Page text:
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Do Termites Prefer Some Types Of Wood Over Others?

Do Termites Prefer Some Types Of Wood Over Others?

Termites do not seem like particularly picky eaters, right? When it comes to wood, termites will just eat. After all, the cellulose in wood is what termites love, and all wood contains cellulose. Then again, you must remember that there are many different types of trees in the world. It would make sense for termites to prefer some types of trees, and the wood that comes from them, over other types. Also, there exists over one thousand different termite species in the world, and they cannot all have the same taste in wood, right?

We all know that termites are damaging. According to the United States Department of Agriculture, termites cause over forty billion dollars in damage globally every year. Termites infest over six hundred thousand homes in America annually. And some types of termites can bring your house down quick, while others may allow you some time to prepare for pest control methods. However, the amount of damage that termites cause, does not just depend on the type of termite; the type of wood must also be considered. The wood in your home has usually undergone treatments in order to make it more suitable for construction, and this could also have an effect on termite activity. All of these concerns can be factors that will determine how quickly termites can eat through certain types of wood, and pest control professionals take these factors into account for a living.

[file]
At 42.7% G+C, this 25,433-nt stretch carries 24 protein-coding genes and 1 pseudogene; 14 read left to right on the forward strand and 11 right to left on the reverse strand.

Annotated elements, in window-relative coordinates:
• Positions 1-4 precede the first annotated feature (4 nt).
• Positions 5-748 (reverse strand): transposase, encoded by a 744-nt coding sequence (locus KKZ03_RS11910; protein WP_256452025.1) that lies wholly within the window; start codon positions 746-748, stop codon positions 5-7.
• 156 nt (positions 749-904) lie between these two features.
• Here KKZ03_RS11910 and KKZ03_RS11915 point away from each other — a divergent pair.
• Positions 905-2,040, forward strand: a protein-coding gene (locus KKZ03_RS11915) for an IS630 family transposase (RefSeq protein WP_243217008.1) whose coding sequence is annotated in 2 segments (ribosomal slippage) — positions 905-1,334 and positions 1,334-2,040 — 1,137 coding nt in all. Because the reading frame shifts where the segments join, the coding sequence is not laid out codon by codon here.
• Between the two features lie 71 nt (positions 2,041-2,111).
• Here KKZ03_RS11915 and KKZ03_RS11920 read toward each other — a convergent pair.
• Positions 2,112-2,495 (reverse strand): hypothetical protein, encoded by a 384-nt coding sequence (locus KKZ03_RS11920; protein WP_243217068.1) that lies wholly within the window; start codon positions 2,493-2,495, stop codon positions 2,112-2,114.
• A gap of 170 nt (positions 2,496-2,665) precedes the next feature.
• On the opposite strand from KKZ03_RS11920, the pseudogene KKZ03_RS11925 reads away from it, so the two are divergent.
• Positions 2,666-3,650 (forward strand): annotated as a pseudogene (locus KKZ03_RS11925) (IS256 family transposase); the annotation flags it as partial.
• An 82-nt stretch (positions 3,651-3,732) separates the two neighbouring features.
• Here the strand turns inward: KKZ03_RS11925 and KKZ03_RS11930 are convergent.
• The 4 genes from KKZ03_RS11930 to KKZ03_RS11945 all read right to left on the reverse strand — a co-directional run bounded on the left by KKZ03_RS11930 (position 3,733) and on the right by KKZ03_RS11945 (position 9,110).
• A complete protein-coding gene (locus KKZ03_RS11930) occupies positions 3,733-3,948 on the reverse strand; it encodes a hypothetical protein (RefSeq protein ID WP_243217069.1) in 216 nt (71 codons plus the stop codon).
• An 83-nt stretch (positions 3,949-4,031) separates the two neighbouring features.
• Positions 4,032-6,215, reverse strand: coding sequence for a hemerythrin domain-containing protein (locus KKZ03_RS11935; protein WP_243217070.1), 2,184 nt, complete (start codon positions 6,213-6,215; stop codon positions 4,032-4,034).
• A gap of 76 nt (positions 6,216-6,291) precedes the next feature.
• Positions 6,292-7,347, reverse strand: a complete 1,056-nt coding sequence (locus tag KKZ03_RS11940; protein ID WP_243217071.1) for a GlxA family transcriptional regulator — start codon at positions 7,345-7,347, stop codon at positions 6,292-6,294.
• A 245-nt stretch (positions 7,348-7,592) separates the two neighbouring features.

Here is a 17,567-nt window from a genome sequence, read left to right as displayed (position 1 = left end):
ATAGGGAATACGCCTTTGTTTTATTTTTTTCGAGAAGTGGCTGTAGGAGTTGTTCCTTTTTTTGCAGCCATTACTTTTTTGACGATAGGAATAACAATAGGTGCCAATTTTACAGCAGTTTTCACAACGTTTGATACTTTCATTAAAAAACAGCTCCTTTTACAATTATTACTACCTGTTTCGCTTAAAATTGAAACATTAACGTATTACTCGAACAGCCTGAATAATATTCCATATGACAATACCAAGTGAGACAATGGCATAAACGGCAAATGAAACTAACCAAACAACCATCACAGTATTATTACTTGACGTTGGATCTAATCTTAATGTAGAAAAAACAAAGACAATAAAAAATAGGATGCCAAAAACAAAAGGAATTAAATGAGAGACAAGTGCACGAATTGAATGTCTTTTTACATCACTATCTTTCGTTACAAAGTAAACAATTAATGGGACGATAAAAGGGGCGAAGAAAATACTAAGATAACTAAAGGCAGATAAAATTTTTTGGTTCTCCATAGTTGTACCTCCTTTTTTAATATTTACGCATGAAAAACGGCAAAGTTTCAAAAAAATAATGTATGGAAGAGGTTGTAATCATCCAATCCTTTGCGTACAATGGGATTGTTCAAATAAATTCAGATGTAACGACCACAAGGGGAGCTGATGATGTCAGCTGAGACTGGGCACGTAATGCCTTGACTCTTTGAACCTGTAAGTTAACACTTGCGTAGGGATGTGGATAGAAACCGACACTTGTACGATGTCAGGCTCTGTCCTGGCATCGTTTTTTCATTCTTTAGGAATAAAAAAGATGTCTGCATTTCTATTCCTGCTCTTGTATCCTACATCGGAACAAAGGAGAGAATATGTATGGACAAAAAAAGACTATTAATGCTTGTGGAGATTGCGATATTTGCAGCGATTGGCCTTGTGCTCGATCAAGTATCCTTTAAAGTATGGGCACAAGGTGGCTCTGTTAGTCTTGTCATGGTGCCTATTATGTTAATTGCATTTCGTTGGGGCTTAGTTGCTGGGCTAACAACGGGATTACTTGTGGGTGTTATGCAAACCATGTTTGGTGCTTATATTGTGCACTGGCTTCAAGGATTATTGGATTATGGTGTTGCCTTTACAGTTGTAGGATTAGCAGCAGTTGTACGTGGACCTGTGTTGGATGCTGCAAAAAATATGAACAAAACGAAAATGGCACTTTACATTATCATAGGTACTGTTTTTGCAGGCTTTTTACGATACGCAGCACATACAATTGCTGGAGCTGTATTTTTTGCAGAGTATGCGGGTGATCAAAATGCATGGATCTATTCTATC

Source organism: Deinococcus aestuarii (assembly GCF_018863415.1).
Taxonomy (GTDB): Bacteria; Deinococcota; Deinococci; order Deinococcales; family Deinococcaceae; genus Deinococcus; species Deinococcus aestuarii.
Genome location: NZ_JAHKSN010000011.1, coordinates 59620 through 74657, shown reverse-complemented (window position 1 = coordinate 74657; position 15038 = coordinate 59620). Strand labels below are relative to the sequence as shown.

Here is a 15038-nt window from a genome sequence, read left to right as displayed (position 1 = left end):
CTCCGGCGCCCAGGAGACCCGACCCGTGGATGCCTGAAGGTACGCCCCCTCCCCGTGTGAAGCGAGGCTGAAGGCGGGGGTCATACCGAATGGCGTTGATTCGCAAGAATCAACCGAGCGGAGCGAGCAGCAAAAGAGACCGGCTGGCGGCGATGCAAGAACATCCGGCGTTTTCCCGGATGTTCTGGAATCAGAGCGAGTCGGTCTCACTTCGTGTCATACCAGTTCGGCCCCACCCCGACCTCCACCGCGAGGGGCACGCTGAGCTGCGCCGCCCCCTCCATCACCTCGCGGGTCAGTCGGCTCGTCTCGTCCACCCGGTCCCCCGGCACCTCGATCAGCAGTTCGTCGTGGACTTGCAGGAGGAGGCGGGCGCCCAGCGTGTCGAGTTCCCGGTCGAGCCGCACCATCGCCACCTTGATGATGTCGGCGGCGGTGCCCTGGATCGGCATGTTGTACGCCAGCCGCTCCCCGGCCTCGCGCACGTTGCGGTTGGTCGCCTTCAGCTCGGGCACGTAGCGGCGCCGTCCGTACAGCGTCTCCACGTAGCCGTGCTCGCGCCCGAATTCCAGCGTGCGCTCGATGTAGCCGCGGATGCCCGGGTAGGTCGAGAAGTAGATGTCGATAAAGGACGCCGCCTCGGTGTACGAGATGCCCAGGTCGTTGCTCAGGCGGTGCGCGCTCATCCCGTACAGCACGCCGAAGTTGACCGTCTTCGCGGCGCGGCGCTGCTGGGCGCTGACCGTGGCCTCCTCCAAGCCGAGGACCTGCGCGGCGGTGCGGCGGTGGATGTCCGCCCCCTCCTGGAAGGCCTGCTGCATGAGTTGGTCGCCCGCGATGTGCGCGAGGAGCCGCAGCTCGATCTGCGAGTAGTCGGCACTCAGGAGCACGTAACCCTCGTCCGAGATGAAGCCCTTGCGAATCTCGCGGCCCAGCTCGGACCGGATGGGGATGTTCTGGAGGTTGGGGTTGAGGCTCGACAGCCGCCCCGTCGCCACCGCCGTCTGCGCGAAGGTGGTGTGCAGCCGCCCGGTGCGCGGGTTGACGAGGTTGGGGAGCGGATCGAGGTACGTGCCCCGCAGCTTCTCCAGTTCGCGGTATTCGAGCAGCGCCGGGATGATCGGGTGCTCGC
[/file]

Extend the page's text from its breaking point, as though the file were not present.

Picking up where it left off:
Trees also produce natural chemicals referred to as allelochemicals. These chemicals are released by trees into the environment, and they can act as repellents and intoxicants to insects and termites. As you would expect, researchers have turned their attention to the allelochemicals that are released by the types lumber most often used during construction.

Eventually, researchers allowed Formosan termites to taste-test different types of wood. For example, redwood, birch, spruce, southern yellow pine, Brazilian jatoba and teak were just a few of the trees that scientists fed to the Formosan termites. The results showed that groups of termites consuming teak were killed more quickly than other groups that were fed nothing at; so these termites starved to death.

Although more research is needed, this is the first study to show that termites will eat peruvian walnut trees if they have to, and it will help them live just a little longer if they are starving, but consuming this tree seemed to contribute to the termite deaths.

Which types of wood is your home made of? Do you believe the region that you live in, and the materials used to build your home, put your home at risk of termite infestations?



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